Mosterts Mill

Mostert's Mill was built in 1796, on the farm - Welgelegen, in Cape Town South Africa, then the property of Gysbert van Reenen. The mill was used to grind wheat into wholewheat meal. Eventually the mill fell into disrepair. It was restored in 1935 but again the mill deteriorated during the war years but in 1993 the Friends of Mostert's Mill was formed and the second renovation completed by 1996.

The base of the mill is a circular masonry wall, The lower 2.25 metres are a random stone construction with unbaked bricks around the openings and up to the top of the wall, then plastered and whitewashed.  Around the mill is a circular level stone platform. The Mill is a ‘'bovenkruier (Dutch word) that means that the cap, together with the sails, windshaft and brake-wheel, are turned to bring the sails into the wind. The base remains stationary. The Mill is also a “buitenkruier" that means that the winding of the mill takes place outside the mill, not inside the cap. The machinery is made almost entirely of wood. The transmission of power from sails to stones is direct as there is no mechanism for uncoupling the Quant and when the sails turn, the runner stone turns too. The machinery of the mill is described in detail in Mostert's Mill, Cape Town, by James Walton.

Many thanks to the Friends of Mostert’s mill and in particular Paul Jaques, Architect and part time miller for supplying all of the photos and site dimensions needed to produce these drawings at a distance of 7893 miles from door to door

Where theres a will there is a way!

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At some point in time the 1st floor stair was re-orietated. The two images above show the original position before it was turned and those at the top of the page show the current position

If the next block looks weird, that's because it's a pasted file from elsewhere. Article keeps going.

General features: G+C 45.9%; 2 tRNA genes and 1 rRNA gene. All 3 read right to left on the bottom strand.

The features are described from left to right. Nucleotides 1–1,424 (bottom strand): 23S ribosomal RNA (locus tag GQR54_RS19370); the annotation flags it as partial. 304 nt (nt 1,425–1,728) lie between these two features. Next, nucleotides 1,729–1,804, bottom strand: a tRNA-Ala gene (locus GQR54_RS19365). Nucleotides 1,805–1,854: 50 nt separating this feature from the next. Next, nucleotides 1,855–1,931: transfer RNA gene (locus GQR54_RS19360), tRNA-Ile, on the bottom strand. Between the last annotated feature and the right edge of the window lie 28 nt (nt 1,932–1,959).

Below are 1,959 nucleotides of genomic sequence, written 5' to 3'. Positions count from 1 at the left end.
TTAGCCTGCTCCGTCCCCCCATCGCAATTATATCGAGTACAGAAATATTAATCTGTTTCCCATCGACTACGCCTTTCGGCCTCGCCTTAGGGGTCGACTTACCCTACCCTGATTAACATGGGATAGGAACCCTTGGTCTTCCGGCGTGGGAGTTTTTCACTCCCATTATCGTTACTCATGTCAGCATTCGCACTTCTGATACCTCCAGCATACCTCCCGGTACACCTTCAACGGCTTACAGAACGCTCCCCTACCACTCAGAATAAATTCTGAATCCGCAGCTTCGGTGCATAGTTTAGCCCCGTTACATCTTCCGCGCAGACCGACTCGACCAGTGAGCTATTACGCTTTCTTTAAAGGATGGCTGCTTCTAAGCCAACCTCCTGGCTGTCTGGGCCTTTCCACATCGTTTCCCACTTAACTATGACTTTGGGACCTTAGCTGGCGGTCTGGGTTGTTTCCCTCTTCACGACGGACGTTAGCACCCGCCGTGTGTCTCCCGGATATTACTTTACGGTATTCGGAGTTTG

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In South Africa the threshing floor was was an essential part of the farmstead. The floor had either a base of flat stones or of level earth which was covered by ‘Ant Heap’ or a mixture of clay and this was moistened and trampled by Oxen before being levelled and smoothed. Prior to threshing the floor was smeared with diluted cow dung to bind the surface and children were strictly forbidden from playing on such a temptingly smooth playground. Metal implements and tools were never used on the threshing floor for fear of damaging the surface so all implements were made of wood.
From Water-mills, Windmills and Horse mills of South Africa by James Walton

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An imaginary sunset

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Click on the image to visit the Mosterts mill site and also find out more about the ‘Friends of Mosterts Mill’

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besides Pauls involvement in the restoration and running of Mosterts mill he has spent a considerable amount of time researching and recording Glencairn water mill which is shown on another page. Click the image to open it